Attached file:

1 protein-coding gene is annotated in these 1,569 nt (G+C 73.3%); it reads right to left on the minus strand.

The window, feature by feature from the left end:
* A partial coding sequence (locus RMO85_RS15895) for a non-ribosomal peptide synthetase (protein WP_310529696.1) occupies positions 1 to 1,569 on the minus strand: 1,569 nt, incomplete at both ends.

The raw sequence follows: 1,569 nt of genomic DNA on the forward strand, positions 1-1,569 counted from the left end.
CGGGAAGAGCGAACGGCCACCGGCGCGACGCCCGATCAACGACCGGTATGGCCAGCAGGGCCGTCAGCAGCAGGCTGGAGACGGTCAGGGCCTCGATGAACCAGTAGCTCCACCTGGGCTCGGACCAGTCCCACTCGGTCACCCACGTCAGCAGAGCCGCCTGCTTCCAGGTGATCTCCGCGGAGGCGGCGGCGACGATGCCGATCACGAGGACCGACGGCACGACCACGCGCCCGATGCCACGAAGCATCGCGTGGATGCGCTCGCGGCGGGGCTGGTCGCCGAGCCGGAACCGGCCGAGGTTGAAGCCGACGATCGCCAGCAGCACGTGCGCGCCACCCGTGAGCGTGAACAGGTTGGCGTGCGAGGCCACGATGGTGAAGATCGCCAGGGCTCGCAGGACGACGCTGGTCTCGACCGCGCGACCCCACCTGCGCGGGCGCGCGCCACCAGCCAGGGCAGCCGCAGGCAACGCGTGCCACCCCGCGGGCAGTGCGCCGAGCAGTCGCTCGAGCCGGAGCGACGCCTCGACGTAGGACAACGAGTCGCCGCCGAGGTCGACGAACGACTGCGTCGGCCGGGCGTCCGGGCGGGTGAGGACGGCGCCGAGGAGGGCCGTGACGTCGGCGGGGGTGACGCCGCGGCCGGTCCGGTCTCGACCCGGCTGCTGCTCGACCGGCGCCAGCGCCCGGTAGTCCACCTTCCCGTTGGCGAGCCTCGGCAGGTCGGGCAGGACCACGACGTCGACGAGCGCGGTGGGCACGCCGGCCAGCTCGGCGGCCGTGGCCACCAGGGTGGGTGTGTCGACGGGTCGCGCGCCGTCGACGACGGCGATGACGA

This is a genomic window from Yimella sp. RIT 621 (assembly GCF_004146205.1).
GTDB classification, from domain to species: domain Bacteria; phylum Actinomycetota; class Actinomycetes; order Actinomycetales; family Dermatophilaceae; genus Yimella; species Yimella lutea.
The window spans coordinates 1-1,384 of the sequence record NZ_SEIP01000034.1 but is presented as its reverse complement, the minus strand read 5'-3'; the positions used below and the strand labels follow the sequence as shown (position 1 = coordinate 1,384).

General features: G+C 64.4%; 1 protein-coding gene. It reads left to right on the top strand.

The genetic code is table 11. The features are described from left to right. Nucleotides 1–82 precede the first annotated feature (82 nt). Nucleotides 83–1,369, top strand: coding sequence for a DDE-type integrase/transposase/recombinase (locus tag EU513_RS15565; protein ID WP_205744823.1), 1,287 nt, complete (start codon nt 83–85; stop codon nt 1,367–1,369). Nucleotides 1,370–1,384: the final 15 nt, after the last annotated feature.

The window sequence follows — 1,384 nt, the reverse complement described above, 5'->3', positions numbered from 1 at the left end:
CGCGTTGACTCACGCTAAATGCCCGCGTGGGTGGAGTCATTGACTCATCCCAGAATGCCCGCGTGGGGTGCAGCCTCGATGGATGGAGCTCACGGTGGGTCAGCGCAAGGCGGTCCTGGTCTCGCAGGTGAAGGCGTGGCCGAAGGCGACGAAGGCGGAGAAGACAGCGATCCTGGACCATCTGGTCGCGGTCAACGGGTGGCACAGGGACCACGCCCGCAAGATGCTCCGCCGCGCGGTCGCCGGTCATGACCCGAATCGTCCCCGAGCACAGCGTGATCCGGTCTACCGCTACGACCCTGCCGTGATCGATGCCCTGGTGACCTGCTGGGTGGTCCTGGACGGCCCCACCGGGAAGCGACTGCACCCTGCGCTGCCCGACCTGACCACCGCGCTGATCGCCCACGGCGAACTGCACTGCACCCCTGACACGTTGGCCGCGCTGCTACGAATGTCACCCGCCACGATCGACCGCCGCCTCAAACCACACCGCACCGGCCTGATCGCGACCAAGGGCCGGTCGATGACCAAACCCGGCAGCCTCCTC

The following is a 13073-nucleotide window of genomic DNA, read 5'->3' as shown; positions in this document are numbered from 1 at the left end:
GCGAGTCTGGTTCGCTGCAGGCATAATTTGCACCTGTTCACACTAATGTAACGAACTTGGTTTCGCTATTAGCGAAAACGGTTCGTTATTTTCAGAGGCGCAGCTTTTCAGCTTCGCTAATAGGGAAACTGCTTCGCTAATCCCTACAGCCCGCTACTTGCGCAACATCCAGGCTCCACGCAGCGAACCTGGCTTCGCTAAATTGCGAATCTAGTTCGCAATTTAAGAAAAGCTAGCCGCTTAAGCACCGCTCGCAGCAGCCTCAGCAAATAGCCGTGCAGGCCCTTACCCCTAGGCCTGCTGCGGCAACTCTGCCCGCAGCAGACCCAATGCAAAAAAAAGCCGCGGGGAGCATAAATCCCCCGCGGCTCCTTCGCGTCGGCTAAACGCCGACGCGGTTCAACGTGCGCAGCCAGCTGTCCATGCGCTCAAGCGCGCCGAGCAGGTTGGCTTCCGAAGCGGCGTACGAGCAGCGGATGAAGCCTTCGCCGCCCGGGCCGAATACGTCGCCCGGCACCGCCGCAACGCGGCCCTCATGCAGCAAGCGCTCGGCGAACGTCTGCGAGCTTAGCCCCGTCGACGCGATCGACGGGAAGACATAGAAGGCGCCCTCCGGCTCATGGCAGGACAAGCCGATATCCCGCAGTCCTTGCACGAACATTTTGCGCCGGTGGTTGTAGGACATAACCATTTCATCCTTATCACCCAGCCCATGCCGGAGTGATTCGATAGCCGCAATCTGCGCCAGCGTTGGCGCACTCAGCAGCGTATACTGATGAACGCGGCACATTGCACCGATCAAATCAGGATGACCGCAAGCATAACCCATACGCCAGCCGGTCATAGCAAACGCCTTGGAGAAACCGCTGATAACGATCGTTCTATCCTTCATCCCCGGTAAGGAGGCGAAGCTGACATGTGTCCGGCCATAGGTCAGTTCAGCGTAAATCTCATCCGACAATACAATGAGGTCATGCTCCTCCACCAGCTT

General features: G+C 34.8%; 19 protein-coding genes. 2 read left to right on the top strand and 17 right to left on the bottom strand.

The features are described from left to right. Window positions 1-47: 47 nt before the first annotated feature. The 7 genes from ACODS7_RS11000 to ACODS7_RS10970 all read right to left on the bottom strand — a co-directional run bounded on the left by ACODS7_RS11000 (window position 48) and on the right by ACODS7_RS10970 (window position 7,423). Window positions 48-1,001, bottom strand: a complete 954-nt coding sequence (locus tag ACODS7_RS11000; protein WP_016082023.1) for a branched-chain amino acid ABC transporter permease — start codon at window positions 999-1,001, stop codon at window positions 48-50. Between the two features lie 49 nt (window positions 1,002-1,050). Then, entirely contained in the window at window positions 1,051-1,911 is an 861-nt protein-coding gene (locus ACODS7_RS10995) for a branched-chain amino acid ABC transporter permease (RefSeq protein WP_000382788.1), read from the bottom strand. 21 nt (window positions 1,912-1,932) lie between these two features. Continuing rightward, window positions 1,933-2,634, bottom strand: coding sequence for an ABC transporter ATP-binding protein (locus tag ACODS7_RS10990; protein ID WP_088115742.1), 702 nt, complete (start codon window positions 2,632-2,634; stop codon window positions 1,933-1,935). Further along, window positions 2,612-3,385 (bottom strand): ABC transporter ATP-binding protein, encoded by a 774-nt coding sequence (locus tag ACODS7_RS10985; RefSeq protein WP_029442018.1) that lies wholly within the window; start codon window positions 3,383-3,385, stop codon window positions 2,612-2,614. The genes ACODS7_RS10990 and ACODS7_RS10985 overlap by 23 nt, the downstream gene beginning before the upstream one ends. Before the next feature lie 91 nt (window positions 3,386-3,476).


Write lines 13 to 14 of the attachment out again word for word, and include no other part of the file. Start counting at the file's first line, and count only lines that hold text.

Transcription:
The following is a 13073-nucleotide window of genomic DNA, read 5'->3' as shown; positions in this document are numbered from 1 at the left end:
GCGAGTCTGGTTCGCTGCAGGCATAATTTGCACCTGTTCACACTAATGTAACGAACTTGGTTTCGCTATTAGCGAAAACGGTTCGTTATTTTCAGAGGCGCAGCTTTTCAGCTTCGCTAATAGGGAAACTGCTTCGCTAATCCCTACAGCCCGCTACTTGCGCAACATCCAGGCTCCACGCAGCGAACCTGGCTTCGCTAAATTGCGAATCTAGTTCGCAATTTAAGAAAAGCTAGCCGCTTAAGCACCGCTCGCAGCAGCCTCAGCAAATAGCCGTGCAGGCCCTTACCCCTAGGCCTGCTGCGGCAACTCTGCCCGCAGCAGACCCAATGCAAAAAAAAGCCGCGGGGAGCATAAATCCCCCGCGGCTCCTTCGCGTCGGCTAAACGCCGACGCGGTTCAACGTGCGCAGCCAGCTGTCCATGCGCTCAAGCGCGCCGAGCAGGTTGGCTTCCGAAGCGGCGTACGAGCAGCGGATGAAGCCTTCGCCGCCCGGGCCGAATACGTCGCCCGGCACCGCCGCAACGCGGCCCTCATGCAGCAAGCGCTCGGCGAACGTCTGCGAGCTTAGCCCCGTCGACGCGATCGACGGGAAGACATAGAAGGCGCCCTCCGGCTCATGGCAGGACAAGCCGATATCCCGCAGTCCTTGCACGAACATTTTGCGCCGGTGGTTGTAGGACATAACCATTTCATCCTTATCACCCAGCCCATGCCGGAGTGATTCGATAGCCGCAATCTGCGCCAGCGTTGGCGCACTCAGCAGCGTATACTGATGAACGCGGCACATTGCACCGATCAAATCAGGATGACCGCAAGCATAACCCATACGCCAGCCGGTCATAGCAAACGCCTTGGAGAAACCGCTGATAACGATCGTTCTATCCTTCATCCCCGGTAAGGAGGCGAAGCTGACATGTGTCCGGCCATAGGTCAGTTCAGCGTAAATCTCATCCGACAATACAATGAGGTCATGCTCCTCCACCAGCTT